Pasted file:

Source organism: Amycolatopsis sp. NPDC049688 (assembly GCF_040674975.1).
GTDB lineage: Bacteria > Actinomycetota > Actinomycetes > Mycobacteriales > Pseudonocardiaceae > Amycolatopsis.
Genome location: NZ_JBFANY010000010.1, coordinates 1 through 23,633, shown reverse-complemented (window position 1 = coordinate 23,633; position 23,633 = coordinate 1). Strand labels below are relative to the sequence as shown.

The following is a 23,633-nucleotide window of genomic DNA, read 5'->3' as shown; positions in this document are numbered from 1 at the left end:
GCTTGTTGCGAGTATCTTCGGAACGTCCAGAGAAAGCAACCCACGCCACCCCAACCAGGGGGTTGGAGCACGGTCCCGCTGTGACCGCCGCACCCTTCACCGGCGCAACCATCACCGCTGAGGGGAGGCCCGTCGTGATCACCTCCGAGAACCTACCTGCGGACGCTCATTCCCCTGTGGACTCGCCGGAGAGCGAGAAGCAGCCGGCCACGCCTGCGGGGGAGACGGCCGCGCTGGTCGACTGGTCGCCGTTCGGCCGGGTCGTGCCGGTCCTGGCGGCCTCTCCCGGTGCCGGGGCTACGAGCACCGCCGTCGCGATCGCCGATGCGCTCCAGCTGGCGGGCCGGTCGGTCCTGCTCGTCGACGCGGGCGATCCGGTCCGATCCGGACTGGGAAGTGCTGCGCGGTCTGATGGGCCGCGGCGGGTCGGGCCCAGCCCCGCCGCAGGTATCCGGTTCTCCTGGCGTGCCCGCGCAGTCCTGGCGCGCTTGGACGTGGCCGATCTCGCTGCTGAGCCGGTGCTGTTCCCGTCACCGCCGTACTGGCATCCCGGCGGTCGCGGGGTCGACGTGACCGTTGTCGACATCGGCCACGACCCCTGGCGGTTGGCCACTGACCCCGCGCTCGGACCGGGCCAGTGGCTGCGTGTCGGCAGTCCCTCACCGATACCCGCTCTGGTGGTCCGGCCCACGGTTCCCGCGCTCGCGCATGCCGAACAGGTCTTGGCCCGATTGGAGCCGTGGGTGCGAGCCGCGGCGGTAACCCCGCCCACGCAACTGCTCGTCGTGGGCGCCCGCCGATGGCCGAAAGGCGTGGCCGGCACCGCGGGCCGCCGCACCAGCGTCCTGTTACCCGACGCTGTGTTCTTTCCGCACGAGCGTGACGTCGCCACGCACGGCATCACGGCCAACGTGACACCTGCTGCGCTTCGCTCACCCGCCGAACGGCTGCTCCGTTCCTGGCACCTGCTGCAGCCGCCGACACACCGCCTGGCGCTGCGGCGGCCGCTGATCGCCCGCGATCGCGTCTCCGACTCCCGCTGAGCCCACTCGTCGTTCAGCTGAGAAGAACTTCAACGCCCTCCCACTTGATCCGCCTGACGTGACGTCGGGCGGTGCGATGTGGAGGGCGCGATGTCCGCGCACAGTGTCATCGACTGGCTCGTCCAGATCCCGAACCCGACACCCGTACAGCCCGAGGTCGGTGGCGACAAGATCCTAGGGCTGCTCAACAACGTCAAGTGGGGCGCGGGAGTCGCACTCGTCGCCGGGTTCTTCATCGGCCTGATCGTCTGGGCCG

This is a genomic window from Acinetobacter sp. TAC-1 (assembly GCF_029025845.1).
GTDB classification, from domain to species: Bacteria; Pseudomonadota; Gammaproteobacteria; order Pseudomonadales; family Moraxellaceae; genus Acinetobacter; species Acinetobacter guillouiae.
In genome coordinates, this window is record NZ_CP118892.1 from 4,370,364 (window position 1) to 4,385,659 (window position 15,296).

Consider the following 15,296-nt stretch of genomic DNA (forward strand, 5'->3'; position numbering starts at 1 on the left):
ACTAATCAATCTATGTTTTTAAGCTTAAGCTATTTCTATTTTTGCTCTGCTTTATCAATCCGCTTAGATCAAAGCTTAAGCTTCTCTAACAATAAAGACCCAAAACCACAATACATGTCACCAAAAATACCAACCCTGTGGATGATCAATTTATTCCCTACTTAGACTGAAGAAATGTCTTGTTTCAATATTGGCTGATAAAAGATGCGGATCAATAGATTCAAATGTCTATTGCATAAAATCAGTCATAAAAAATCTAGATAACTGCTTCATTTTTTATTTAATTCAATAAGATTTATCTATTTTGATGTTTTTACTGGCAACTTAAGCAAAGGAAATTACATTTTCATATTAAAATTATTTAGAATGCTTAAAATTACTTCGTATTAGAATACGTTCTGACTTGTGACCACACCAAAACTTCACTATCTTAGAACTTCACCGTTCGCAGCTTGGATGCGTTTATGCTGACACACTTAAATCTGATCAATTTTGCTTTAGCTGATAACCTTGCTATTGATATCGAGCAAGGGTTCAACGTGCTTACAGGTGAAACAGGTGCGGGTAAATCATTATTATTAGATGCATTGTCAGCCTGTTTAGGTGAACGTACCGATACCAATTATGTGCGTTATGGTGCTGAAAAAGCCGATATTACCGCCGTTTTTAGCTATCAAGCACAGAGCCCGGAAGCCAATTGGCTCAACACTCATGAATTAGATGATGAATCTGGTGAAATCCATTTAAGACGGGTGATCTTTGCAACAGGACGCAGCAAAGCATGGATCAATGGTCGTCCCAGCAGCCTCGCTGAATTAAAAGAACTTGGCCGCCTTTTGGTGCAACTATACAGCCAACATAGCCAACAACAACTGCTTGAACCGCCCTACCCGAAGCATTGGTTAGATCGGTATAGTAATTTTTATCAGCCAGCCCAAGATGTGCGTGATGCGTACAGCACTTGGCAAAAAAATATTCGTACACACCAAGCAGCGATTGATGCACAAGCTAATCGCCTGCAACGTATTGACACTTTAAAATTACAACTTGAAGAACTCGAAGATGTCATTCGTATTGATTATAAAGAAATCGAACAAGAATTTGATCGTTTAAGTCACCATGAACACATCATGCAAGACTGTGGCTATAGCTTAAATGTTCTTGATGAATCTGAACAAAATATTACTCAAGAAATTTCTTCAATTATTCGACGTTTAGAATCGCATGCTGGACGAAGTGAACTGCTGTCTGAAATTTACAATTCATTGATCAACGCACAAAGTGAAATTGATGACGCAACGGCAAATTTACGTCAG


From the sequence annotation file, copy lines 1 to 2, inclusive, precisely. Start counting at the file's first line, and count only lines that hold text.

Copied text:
Source organism: Amycolatopsis sp. NPDC049688 (assembly GCF_040674975.1).
GTDB lineage: Bacteria > Actinomycetota > Actinomycetes > Mycobacteriales > Pseudonocardiaceae > Amycolatopsis.